President Barack Obama speaks to the media after meeting with House Speaker John Boehner at the White House, March 1, 2013 in Washington, DC. (Photo by Mark Wilson/Getty Images) (Mark Wilson/Getty Images)

Delivering a scathing civics lesson to House Republicans on Friday, President Obama showed that he's determined to face off against them in the budget battle on his own terms .

As the federal government edges closer to a shutdown, the president chose to make his case directly to the American people rather than engage in direct negotiations with congressional leaders.

Obama ruled out making any concessions on the spending plan -- including rolling back the Affordable Care Act or adopting other items on a laundry list of GOP legislative priorities -- in order to keep the government open or to avert a default on the national debt. He said that though he would be willing to negotiate over items including changes to his signature health care law, "we’re not going to do this under the threat of blowing up the entire economy."

"That’s not how our constitutional system is designed," Obama said during an afternoon briefing at the White House. "We’re not going to do it."

And even as he spoke about the ongoing domestic standoff with Republicans, Obama made it clear he would forge ahead with foreign policy priorities. He said he had spoken by phone to Iranian President Hassan Rouhani on Friday afternoon about reaching an accord on Iran's nuclear program.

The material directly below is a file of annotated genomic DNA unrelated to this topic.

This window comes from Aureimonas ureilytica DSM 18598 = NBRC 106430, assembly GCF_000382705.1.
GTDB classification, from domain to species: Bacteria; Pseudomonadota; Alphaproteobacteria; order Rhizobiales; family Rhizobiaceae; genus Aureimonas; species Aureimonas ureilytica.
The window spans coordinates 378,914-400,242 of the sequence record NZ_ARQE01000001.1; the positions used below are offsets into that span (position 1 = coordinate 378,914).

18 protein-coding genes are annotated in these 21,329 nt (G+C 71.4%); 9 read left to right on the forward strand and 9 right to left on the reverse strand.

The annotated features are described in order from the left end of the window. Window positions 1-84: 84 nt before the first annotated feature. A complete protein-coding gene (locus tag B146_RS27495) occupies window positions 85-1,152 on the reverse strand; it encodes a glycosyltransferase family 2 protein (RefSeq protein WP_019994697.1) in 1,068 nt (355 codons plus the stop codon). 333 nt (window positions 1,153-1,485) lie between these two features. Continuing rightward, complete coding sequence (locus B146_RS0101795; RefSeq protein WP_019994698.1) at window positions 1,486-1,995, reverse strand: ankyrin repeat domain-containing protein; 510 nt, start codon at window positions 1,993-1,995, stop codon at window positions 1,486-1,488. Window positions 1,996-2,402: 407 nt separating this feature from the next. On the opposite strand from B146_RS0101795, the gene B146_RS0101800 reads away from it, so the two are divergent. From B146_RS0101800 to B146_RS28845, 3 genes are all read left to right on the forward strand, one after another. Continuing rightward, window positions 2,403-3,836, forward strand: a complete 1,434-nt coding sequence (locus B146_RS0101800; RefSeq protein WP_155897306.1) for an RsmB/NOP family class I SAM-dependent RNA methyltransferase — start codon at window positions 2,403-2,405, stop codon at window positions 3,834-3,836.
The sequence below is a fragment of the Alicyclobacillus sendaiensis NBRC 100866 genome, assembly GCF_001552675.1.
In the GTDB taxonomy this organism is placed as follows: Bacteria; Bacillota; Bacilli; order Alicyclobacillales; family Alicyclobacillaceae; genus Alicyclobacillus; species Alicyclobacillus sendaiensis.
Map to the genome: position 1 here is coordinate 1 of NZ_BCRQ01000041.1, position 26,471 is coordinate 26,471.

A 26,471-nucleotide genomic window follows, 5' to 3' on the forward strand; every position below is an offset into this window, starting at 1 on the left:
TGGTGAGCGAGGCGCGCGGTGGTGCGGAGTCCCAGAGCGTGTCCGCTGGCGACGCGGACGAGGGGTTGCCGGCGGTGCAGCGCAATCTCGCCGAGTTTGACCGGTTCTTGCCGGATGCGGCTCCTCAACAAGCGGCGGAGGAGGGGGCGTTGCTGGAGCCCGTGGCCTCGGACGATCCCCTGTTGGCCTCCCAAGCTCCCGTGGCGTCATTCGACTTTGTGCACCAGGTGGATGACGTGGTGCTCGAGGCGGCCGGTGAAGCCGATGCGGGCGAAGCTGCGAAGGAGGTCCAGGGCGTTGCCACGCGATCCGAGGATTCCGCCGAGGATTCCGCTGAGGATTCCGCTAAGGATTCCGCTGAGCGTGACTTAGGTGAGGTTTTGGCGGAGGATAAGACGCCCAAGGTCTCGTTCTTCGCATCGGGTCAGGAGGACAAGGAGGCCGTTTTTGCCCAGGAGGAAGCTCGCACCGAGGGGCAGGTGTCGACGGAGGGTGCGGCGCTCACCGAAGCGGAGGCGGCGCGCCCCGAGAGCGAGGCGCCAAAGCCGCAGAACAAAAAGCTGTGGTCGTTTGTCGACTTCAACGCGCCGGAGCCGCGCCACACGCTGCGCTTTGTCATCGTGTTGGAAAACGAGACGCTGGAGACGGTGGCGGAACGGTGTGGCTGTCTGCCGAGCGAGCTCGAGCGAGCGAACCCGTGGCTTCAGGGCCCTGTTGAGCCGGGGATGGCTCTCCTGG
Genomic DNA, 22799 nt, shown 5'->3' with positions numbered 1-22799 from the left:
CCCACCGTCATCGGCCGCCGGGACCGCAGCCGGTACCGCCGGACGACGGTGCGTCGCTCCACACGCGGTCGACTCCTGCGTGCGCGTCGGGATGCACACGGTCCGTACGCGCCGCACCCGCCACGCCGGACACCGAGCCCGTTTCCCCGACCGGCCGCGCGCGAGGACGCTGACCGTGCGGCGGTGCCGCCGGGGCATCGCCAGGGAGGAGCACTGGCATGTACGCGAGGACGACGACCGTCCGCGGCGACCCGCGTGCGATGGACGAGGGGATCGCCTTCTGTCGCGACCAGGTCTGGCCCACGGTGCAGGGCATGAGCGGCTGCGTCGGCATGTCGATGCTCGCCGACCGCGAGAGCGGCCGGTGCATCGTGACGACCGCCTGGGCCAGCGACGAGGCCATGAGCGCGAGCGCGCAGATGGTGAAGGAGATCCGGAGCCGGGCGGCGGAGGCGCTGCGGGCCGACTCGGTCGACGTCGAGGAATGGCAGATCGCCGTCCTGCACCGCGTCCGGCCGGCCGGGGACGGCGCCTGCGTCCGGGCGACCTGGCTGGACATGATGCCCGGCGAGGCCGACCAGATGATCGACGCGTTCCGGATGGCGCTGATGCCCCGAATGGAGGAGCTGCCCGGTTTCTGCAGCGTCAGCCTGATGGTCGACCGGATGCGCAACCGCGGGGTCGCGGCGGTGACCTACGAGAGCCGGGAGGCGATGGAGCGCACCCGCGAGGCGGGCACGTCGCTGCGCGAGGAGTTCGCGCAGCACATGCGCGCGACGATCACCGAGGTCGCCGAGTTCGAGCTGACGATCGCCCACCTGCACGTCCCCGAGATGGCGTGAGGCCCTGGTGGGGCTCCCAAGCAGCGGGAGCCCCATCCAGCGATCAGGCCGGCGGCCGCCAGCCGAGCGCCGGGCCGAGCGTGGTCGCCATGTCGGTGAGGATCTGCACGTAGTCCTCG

"While there will surely be important obstacles to moving forward and success is by no means guaranteed, I believe we can reach a comprehensive solution," Obama said of relations with Iran. "Now, we're mindful of all the challenges ahead. The very fact that this was the first communications between an American and Iranian president since 1979 underscores the deep mistrust between our countries, but it also indicates the prospect of moving beyond that difficult history. I do believe that there is a basis for a resolution."

The contrasting images -- Obama telling Congress to do its job, while seizing the opportunity to perhaps strike a historic nuclear deal with Iran -- hinted at the direction of his presidency in a second term.

With Republicans all but certain to oppose the vast majority of his initiatives -- and even make it difficult for him to keep the government operating -- the president sees the promise of foreign policy achievements all the more compelling. Obama also said he was pleased with progress at the United Nations on work to dismantle Syria's chemical weapons program.

In his remarks on the debt ceiling standoff, Obama argued that negotiating over whether to raise the nation's borrowing limit would set a precedent not just for him "but for future presidents. That’s why we’ve got to break this cycle."

The president described his political opponents in unusually harsh terms, at one point calling them "extremists" who are threatening "to burn the house down just because you haven’t gotten 100 percent of your way."

"That's not how our democracy works," he said.

He also suggested that "the House Republicans are so concerned with appeasing the tea party" they would risk disastrous economic consequences that the country and its citizens could not afford.